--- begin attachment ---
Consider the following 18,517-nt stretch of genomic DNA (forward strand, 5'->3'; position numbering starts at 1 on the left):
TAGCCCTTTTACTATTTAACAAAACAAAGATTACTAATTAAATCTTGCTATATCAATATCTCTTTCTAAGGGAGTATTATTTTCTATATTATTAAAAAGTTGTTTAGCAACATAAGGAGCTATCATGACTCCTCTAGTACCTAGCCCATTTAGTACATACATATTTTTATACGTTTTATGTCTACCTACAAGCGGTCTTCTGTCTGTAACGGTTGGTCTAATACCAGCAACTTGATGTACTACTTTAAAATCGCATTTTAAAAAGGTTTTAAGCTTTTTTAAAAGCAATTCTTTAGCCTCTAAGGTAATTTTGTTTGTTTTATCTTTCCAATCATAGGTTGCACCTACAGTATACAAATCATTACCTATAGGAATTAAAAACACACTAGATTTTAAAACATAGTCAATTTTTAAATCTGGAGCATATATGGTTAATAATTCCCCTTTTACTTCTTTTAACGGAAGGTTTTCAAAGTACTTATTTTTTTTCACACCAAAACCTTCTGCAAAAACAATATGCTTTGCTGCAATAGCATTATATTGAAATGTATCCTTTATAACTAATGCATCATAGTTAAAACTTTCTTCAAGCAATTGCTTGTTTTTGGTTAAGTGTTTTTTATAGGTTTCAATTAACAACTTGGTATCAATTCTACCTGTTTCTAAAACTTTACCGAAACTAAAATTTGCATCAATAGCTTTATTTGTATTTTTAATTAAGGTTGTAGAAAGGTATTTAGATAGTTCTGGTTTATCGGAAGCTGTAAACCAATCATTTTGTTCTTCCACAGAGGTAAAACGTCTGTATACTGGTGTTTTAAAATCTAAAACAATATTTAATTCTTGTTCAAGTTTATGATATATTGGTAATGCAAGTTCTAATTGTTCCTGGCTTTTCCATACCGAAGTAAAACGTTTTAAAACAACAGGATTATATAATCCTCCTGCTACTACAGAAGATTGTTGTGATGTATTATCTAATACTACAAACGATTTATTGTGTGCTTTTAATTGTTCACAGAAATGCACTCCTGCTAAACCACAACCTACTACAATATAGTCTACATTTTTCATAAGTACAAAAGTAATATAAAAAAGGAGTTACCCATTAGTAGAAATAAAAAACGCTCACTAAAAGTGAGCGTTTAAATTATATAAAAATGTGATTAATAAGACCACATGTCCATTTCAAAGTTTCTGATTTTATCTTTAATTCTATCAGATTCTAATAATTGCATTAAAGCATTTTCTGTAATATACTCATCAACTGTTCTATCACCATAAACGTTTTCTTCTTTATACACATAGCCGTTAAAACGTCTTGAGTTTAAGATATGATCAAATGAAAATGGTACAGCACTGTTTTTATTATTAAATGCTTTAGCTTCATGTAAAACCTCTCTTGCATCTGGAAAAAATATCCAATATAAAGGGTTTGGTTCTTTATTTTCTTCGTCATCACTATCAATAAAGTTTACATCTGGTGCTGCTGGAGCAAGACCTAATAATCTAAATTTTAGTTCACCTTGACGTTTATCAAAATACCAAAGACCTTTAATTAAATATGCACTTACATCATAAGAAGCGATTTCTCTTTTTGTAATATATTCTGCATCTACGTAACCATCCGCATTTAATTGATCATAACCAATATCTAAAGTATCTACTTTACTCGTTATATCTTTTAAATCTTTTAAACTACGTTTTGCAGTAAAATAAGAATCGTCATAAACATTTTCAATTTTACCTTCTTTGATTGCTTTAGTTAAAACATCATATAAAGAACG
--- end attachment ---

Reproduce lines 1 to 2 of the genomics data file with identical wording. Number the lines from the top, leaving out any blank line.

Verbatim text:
Consider the following 18,517-nt stretch of genomic DNA (forward strand, 5'->3'; position numbering starts at 1 on the left):
TAGCCCTTTTACTATTTAACAAAACAAAGATTACTAATTAAATCTTGCTATATCAATATCTCTTTCTAAGGGAGTATTATTTTCTATATTATTAAAAAGTTGTTTAGCAACATAAGGAGCTATCATGACTCCTCTAGTACCTAGCCCATTTAGTACATACATATTTTTATACGTTTTATGTCTACCTACAAGCGGTCTTCTGTCTGTAACGGTTGGTCTAATACCAGCAACTTGATGTACTACTTTAAAATCGCATTTTAAAAAGGTTTTAAGCTTTTTTAAAAGCAATTCTTTAGCCTCTAAGGTAATTTTGTTTGTTTTATCTTTCCAATCATAGGTTGCACCTACAGTATACAAATCATTACCTATAGGAATTAAAAACACACTAGATTTTAAAACATAGTCAATTTTTAAATCTGGAGCATATATGGTTAATAATTCCCCTTTTACTTCTTTTAACGGAAGGTTTTCAAAGTACTTATTTTTTTTCACACCAAAACCTTCTGCAAAAACAATATGCTTTGCTGCAATAGCATTATATTGAAATGTATCCTTTATAACTAATGCATCATAGTTAAAACTTTCTTCAAGCAATTGCTTGTTTTTGGTTAAGTGTTTTTTATAGGTTTCAATTAACAACTTGGTATCAATTCTACCTGTTTCTAAAACTTTACCGAAACTAAAATTTGCATCAATAGCTTTATTTGTATTTTTAATTAAGGTTGTAGAAAGGTATTTAGATAGTTCTGGTTTATCGGAAGCTGTAAACCAATCATTTTGTTCTTCCACAGAGGTAAAACGTCTGTATACTGGTGTTTTAAAATCTAAAACAATATTTAATTCTTGTTCAAGTTTATGATATATTGGTAATGCAAGTTCTAATTGTTCCTGGCTTTTCCATACCGAAGTAAAACGTTTTAAAACAACAGGATTATATAATCCTCCTGCTACTACAGAAGATTGTTGTGATGTATTATCTAATACTACAAACGATTTATTGTGTGCTTTTAATTGTTCACAGAAATGCACTCCTGCTAAACCACAACCTACTACAATATAGTCTACATTTTTCATAAGTACAAAAGTAATATAAAAAAGGAGTTACCCATTAGTAGAAATAAAAAACGCTCACTAAAAGTGAGCGTTTAAATTATATAAAAATGTGATTAATAAGACCACATGTCCATTTCAAAGTTTCTGATTTTATCTTTAATTCTATCAGATTCTAATAATTGCATTAAAGCATTTTCTGTAATATACTCATCAACTGTTCTATCACCATAAACGTTTTCTTCTTTATACACATAGCCGTTAAAACGTCTTGAGTTTAAGATATGATCAAATGAAAATGGTACAGCACTGTTTTTATTATTAAATGCTTTAGCTTCATGTAAAACCTCTCTTGCATCTGGAAAAAATATCCAATATAAAGGGTTTGGTTCTTTATTTTCTTCGTCATCACTATCAATAAAGTTTACATCTGGTGCTGCTGGAGCAAGACCTAATAATCTAAATTTTAGTTCACCTTGACGTTTATCAAAATACCAAAGACCTTTAATTAAATATGCACTTACATCATAAGAAGCGATTTCTCTTTTTGTAATATATTCTGCATCTACGTAACCATCCGCATTTAATTGATCATAACCAATATCTAAAGTATCTACTTTACTCGTTATATCTTTTAAATCTTTTAAACTACGTTTTGCAGTAAAATAAGAATCGTCATAAACATTTTCAATTTTACCTTCTTTGATTGCTTTAGTTAAAACATCATATAAAGAACG